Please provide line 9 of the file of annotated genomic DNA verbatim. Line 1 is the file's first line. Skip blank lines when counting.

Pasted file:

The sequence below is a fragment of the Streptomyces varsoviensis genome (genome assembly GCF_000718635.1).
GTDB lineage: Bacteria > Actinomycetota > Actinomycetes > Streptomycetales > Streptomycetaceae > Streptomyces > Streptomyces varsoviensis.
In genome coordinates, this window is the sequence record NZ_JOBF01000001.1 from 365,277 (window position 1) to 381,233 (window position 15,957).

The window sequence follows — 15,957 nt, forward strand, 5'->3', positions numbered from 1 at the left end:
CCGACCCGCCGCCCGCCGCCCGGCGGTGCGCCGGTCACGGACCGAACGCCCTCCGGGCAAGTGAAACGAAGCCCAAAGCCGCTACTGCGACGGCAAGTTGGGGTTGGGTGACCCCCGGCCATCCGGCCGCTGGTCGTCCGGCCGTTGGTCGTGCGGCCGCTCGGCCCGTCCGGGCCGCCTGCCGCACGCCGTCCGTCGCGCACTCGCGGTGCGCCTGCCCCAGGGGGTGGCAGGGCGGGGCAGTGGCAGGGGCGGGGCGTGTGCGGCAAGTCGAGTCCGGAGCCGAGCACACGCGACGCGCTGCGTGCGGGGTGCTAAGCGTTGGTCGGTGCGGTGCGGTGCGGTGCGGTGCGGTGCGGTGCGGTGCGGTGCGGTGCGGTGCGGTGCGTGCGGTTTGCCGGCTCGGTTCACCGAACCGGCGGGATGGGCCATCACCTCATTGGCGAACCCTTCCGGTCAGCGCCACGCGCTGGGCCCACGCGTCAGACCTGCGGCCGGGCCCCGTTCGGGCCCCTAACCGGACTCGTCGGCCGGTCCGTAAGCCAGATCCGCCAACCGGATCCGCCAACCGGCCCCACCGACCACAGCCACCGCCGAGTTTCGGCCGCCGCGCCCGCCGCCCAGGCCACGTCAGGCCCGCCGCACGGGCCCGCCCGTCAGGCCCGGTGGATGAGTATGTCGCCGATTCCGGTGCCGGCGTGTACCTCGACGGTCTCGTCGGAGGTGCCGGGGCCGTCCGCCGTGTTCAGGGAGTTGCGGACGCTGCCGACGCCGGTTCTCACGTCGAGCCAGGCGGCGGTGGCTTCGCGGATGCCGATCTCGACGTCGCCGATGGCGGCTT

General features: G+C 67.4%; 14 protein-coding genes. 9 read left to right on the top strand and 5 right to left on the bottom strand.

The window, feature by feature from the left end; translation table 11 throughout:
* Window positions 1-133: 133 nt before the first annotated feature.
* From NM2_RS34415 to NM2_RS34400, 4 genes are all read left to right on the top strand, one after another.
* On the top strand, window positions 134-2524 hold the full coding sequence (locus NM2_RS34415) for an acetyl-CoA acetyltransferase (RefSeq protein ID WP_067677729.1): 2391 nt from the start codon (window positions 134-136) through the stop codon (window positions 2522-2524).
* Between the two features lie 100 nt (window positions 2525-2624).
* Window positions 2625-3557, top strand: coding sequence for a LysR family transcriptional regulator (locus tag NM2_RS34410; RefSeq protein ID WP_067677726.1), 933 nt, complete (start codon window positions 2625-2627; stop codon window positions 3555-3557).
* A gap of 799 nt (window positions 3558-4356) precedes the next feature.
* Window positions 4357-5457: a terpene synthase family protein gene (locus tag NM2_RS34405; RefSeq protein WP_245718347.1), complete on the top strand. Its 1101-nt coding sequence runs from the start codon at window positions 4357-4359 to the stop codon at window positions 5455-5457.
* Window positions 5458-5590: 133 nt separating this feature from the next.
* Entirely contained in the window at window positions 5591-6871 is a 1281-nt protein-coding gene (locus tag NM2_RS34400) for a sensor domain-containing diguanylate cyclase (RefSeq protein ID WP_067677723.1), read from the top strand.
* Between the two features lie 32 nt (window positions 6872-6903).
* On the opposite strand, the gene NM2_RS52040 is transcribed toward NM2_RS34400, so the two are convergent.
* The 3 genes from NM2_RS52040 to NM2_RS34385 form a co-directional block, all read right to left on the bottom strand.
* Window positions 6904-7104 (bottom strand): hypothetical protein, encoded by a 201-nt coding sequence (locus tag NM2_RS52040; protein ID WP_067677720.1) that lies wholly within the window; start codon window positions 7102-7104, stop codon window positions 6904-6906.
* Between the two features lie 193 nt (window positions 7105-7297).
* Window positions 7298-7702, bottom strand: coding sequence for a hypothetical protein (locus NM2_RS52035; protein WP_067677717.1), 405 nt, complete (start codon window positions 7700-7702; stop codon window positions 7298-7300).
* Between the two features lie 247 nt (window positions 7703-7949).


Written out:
* From NM2_RS34415 to NM2_RS34400, 4 genes are all read left to right on the top strand, one after another.